As inflation puts cost pressures on pet owners and many return to in-person work, several Canadians are surrendering their “pandemic pets,” which were obtained during the COVID-19 pandemic, to animal shelters. Across Canada, these shelters are now overwhelmed by an increasing number of surrendered animals.
Melissa Logan, director of education at the Alberta Society for the Prevention of Cruelty to Animals (SPCA), says there may be a way to mitigate pet abandonment through what is known as “comprehensive humane education.”
Logan says this field of education encourages people to consider how their choices and actions impact animals and the world around them.
“We focus on how animals feel,” Logan told Global News. “We encourage students to learn about the specific needs of their animals and learn about how to accommodate those needs.”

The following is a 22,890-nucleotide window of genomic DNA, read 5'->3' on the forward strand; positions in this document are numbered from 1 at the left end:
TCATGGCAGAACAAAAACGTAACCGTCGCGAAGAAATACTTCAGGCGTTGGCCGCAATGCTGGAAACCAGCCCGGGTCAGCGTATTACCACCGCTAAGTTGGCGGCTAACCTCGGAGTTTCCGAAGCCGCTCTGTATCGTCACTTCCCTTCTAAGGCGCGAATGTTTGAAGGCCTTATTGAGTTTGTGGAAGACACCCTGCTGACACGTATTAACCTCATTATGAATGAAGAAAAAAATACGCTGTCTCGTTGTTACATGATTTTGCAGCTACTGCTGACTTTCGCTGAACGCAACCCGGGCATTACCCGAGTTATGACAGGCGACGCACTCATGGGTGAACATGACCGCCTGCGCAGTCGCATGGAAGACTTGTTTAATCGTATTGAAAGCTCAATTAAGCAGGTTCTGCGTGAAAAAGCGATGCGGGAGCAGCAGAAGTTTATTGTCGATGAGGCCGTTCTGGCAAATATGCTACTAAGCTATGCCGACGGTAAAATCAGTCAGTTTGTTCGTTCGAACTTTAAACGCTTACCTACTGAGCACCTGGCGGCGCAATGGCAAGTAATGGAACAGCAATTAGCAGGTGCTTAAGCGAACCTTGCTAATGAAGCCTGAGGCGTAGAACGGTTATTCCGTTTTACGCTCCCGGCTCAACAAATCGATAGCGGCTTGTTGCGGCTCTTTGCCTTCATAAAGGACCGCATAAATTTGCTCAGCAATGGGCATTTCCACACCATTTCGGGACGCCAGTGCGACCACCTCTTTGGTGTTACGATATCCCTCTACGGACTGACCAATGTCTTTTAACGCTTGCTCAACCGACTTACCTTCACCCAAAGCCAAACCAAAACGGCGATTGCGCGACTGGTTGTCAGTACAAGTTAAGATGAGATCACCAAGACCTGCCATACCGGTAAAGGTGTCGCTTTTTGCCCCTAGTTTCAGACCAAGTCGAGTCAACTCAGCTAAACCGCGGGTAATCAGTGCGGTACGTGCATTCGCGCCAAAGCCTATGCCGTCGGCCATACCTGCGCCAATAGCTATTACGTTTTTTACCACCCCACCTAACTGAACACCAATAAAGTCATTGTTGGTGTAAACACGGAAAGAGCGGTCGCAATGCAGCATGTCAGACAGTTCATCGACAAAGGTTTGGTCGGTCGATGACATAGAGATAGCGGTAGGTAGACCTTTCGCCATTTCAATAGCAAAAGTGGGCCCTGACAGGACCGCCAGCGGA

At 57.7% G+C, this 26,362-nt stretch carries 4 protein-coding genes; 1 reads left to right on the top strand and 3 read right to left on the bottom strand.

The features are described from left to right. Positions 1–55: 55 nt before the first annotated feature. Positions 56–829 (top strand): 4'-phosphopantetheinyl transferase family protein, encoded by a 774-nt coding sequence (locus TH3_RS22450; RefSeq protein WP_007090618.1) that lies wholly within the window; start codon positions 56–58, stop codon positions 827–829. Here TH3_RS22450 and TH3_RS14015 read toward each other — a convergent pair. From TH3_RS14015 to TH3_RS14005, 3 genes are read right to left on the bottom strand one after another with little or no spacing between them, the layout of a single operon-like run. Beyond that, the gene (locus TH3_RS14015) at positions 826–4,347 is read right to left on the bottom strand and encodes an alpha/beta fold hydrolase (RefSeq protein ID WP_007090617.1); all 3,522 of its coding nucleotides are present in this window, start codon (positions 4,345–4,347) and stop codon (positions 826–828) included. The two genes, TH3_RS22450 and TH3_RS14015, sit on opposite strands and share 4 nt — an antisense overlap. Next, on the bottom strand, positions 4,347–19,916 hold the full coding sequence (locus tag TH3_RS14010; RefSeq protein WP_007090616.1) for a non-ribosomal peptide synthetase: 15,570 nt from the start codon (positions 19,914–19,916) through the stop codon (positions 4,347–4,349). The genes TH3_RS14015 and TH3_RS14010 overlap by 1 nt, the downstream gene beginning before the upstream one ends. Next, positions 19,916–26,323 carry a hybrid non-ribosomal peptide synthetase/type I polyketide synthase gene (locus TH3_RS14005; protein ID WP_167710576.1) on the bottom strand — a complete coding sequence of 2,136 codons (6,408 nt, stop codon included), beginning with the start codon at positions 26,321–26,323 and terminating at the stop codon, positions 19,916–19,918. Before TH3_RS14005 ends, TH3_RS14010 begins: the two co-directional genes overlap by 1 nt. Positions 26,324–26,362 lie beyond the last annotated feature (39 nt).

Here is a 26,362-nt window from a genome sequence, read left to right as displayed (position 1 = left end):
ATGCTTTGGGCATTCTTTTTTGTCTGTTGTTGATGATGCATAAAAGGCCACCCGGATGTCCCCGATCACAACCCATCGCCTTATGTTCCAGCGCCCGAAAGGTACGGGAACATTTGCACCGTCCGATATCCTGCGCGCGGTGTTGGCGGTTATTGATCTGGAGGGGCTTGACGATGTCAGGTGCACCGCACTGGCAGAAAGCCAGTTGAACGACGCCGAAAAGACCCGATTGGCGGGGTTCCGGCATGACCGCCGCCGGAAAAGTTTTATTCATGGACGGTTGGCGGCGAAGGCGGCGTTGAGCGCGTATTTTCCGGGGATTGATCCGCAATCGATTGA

“Instead of giving up on animals, we need to be curious about them,” she said.
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Logan says she recognizes that many Canadians are struggling financially.
“For those people, we really encourage them to look for support in their family or their community,” said Logan, adding that pet food banks are one of the many resources.
Although financial support could be helpful as a short-term solution, education is a crucial way to help Canadians understand the responsibility towards animals, said Logan.
She adds that pet abandonment related to lifestyle and behavioral issues could be reduced by educational programs that build on empathy, respect and animal knowledge.
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What is humane education?
The Institute of Humane Education studies and teaches an approach that “draws connections between human rights, animal protection and environmental sustainability.”
Sandra Scott, a professor at the Department of Curriculum & Pedagogy at the University of British Columbia, says she prefers to use the term “ecological justice” rather than “humane education” because the former term is centered around the earth.
According to Scott, having respect for animals is key.
“Because if you don’t have respect, then you’re going to intrude upon their space,” she said.
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Scott says it is important for people to do research before adopting and purchasing a pet.